This, from my experience at least, contrasts completely with the entire tone and feeling of the referendum. I believed in a different kind of politics and I sold that to people. Now, however, it seems that far too many do not want to stick their head above the parapet and ask any challenging or pertinent questions – particularly in relation to the current election. This, in itself, is the polar opposite of what the Yes movement represented.

It seems that many have fallen out of one box and directly into another; whereby the dominant, party peddled narrative regarding how to vote in May is being accepted as a cast iron method to further the cause for independence.

Well, it isn’t.

The reality is that the SNP are not the only party that are pro-indy. Now, there are others – all of whom offer their own vision as to what an independent Scotland should look like. If we have a parliament that is top heavy with Yes advocating parties of varying colours, at the cost of unionist MSPs, it is not only stronger for democracy – in that it creates a broader parliamentary force which represents a cross-section of the Scottish electorate, as opposed to everyone hedging their bets on the SNP, but it is also stronger for the independence movement for this exact same reason.

It is a given that following the election, the SNP will dominate Holyrood, but I want other parties to be surrounding them and propping them up – not only when it comes to pushing for another referendum, but in ensuring that the rhetoric of social justice, equality and progression is translated into legislature and policy within the duration of the next parliament.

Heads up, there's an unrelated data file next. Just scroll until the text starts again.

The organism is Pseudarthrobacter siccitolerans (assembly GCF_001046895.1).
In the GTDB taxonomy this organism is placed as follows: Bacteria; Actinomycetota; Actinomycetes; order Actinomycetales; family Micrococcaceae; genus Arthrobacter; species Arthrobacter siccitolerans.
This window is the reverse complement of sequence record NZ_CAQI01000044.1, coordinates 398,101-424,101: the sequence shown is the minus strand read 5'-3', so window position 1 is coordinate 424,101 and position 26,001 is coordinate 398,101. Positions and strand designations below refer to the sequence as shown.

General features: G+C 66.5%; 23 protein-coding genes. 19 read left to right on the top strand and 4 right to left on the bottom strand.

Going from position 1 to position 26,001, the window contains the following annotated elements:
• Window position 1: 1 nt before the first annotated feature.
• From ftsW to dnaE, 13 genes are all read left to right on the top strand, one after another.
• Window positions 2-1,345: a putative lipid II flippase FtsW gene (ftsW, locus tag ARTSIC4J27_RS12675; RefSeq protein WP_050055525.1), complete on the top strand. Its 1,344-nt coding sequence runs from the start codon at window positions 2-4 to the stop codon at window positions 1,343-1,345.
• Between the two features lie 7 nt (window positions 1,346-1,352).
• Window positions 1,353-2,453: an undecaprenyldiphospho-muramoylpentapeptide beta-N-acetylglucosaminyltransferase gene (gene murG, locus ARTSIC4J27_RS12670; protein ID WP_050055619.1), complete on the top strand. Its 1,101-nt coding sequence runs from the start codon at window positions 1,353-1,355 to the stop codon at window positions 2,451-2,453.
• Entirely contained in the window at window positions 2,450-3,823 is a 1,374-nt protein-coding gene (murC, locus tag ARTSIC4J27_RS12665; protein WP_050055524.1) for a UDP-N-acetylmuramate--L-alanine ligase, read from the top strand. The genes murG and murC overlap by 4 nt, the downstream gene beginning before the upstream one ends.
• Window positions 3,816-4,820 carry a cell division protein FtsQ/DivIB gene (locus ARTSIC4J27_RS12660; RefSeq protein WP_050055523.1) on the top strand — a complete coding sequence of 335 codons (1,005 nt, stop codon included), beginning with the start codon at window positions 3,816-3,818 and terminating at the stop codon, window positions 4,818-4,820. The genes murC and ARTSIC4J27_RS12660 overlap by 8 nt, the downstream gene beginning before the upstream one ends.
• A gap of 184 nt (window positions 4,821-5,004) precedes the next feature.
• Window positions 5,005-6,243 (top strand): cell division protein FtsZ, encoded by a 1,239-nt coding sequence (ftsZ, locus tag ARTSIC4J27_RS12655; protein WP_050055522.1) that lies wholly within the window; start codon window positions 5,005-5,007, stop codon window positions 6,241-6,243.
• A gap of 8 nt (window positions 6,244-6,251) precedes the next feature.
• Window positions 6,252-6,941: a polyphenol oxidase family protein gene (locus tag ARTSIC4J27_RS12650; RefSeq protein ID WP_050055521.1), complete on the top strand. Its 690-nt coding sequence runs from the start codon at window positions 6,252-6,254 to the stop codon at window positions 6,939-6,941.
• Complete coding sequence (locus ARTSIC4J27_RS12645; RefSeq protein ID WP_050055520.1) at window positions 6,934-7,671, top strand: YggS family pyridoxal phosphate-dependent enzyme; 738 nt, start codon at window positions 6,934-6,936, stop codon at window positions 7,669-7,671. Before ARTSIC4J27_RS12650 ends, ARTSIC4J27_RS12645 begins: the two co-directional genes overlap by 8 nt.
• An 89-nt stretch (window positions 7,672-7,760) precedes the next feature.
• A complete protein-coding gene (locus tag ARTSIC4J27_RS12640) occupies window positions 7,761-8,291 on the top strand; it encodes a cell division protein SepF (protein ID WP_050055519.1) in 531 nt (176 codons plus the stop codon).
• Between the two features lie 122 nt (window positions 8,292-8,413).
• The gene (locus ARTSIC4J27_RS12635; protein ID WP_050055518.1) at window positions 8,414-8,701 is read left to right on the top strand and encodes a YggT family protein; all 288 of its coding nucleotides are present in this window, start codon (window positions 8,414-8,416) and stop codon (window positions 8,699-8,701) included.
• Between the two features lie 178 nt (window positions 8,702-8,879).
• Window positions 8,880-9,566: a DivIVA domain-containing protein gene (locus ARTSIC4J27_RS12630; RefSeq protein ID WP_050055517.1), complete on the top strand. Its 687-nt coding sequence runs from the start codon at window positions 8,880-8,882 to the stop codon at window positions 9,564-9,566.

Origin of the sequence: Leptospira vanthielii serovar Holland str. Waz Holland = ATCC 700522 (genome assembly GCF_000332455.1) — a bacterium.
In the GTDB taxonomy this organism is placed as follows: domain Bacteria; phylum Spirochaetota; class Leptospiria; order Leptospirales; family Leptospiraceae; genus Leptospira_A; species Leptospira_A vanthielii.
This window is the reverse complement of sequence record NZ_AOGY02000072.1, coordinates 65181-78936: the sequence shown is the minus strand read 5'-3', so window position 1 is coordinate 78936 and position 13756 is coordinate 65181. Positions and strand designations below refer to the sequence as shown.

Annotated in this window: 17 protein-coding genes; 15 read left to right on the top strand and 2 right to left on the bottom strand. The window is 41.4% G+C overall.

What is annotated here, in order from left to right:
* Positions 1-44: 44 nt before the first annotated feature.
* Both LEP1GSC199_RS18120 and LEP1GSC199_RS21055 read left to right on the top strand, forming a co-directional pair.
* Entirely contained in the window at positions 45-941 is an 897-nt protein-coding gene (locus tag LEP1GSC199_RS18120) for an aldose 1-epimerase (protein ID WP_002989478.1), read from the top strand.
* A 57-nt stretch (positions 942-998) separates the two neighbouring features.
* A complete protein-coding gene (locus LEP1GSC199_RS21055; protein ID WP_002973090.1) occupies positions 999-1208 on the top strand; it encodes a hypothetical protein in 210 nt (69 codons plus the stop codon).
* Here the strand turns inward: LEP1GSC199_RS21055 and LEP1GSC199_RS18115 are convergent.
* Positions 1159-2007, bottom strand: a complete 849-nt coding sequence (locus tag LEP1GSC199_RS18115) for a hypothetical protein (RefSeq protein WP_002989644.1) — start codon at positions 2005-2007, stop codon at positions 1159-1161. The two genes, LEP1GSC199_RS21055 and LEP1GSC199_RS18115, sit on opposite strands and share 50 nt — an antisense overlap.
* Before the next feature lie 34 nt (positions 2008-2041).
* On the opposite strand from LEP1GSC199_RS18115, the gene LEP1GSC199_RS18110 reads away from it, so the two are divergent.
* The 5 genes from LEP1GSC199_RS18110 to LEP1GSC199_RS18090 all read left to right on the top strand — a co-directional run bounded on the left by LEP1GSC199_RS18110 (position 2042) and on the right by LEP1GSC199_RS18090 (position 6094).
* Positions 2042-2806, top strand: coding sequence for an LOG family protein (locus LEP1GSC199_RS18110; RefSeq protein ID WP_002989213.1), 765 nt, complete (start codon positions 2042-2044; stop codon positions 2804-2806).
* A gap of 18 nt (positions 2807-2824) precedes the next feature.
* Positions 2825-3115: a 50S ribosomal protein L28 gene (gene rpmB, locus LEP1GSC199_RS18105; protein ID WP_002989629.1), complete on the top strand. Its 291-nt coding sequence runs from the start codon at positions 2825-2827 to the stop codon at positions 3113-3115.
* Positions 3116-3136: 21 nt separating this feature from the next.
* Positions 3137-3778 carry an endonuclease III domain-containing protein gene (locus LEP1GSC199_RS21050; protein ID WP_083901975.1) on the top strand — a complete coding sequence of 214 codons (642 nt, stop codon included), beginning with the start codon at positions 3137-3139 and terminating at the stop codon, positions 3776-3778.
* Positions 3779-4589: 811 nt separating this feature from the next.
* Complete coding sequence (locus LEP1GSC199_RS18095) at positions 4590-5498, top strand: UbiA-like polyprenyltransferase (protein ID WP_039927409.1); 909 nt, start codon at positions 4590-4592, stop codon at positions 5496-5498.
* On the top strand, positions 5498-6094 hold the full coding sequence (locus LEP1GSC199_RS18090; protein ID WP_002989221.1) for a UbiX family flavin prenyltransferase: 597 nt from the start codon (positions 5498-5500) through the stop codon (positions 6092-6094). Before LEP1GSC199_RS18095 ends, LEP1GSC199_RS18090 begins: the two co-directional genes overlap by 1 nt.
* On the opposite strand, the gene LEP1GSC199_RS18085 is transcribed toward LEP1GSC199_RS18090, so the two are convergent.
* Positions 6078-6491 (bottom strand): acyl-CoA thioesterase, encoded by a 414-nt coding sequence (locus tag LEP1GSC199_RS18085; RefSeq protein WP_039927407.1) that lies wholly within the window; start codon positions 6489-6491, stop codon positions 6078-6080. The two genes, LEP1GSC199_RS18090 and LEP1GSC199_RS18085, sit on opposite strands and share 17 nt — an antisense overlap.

Further, if the UK government see that we have returned a parliament with cross party support for independence, then it is another kick in the teeth for them.

We witnessed throughout the referendum campaign that the Yes movement was so much more than the SNP – and I want to see this reflected in Holyrood. Let’s look at fracking, for example. While the SNP have quite a vague position here (Nicola will have private meetings with Jim Ratcliffe at the same time as the party bans discussion of fracking at their conference), RISE and the Greens are much clearer in opting for an outright ban. Wouldn’t it be much healthier to have other parties holding the SNP to account on issues that they do not necessarily want to discuss?

We also saw the tactics of the mainstream media throughout the referendum, and we know now that if they want to take shots at the Yes movement then they aim their gun at the SNP. The benefit of having several other pro-independence parties in Holyrood is that they will need more guns, and an awful lot of ammunition.

By all means, democracy – thankfully – dictates that everyone is entitled to use their vote in whichever way they want. We are fortunate to have our voting system in place – a system designed to offer us a more representative parliament. Now, I know that the SNP have taken the position of asking for both votes – and I understand why, but that is their prerogative. That is the nature of party politics. Hence, I appeal to the membership and not the party itself.

Please, think about the Yes movement. Think about being tactical, think about the strength in diversity and pluralism. Think about sending another shockwave all the way down to Whitehall.

Let’s seriously damage unionism within the Scottish parliament. Vote for another pro independence party on your second ballot paper, and let the Yes movement rise in strength together.


Liam Stevenson, is the candidate for RISE Central Scotland.